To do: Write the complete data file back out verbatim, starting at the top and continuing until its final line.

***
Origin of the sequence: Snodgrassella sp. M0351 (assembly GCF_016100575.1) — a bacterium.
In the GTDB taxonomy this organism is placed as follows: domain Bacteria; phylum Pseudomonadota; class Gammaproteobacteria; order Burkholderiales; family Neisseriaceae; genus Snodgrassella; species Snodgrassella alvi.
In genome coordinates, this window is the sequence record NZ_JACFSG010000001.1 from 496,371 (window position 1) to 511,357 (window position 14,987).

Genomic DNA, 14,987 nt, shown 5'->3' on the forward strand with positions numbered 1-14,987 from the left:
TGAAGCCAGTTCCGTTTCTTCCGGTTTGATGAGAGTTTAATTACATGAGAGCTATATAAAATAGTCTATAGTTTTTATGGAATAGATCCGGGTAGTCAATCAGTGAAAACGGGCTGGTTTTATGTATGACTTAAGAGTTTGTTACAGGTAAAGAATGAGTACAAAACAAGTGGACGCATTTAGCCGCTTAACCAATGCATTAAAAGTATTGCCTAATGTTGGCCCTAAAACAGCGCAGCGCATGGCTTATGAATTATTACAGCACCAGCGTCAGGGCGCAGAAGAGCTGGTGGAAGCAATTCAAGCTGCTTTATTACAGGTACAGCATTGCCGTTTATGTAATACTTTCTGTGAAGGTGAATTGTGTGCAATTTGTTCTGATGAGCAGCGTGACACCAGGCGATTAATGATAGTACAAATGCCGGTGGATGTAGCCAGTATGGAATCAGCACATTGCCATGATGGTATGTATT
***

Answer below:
Origin of the sequence: Snodgrassella sp. M0351 (assembly GCF_016100575.1) — a bacterium.
In the GTDB taxonomy this organism is placed as follows: domain Bacteria; phylum Pseudomonadota; class Gammaproteobacteria; order Burkholderiales; family Neisseriaceae; genus Snodgrassella; species Snodgrassella alvi.
In genome coordinates, this window is the sequence record NZ_JACFSG010000001.1 from 496,371 (window position 1) to 511,357 (window position 14,987).

Genomic DNA, 14,987 nt, shown 5'->3' on the forward strand with positions numbered 1-14,987 from the left:
TGAAGCCAGTTCCGTTTCTTCCGGTTTGATGAGAGTTTAATTACATGAGAGCTATATAAAATAGTCTATAGTTTTTATGGAATAGATCCGGGTAGTCAATCAGTGAAAACGGGCTGGTTTTATGTATGACTTAAGAGTTTGTTACAGGTAAAGAATGAGTACAAAACAAGTGGACGCATTTAGCCGCTTAACCAATGCATTAAAAGTATTGCCTAATGTTGGCCCTAAAACAGCGCAGCGCATGGCTTATGAATTATTACAGCACCAGCGTCAGGGCGCAGAAGAGCTGGTGGAAGCAATTCAAGCTGCTTTATTACAGGTACAGCATTGCCGTTTATGTAATACTTTCTGTGAAGGTGAATTGTGTGCAATTTGTTCTGATGAGCAGCGTGACACCAGGCGATTAATGATAGTACAAATGCCGGTGGATGTAGCCAGTATGGAATCAGCACATTGCCATGATGGTATGTATT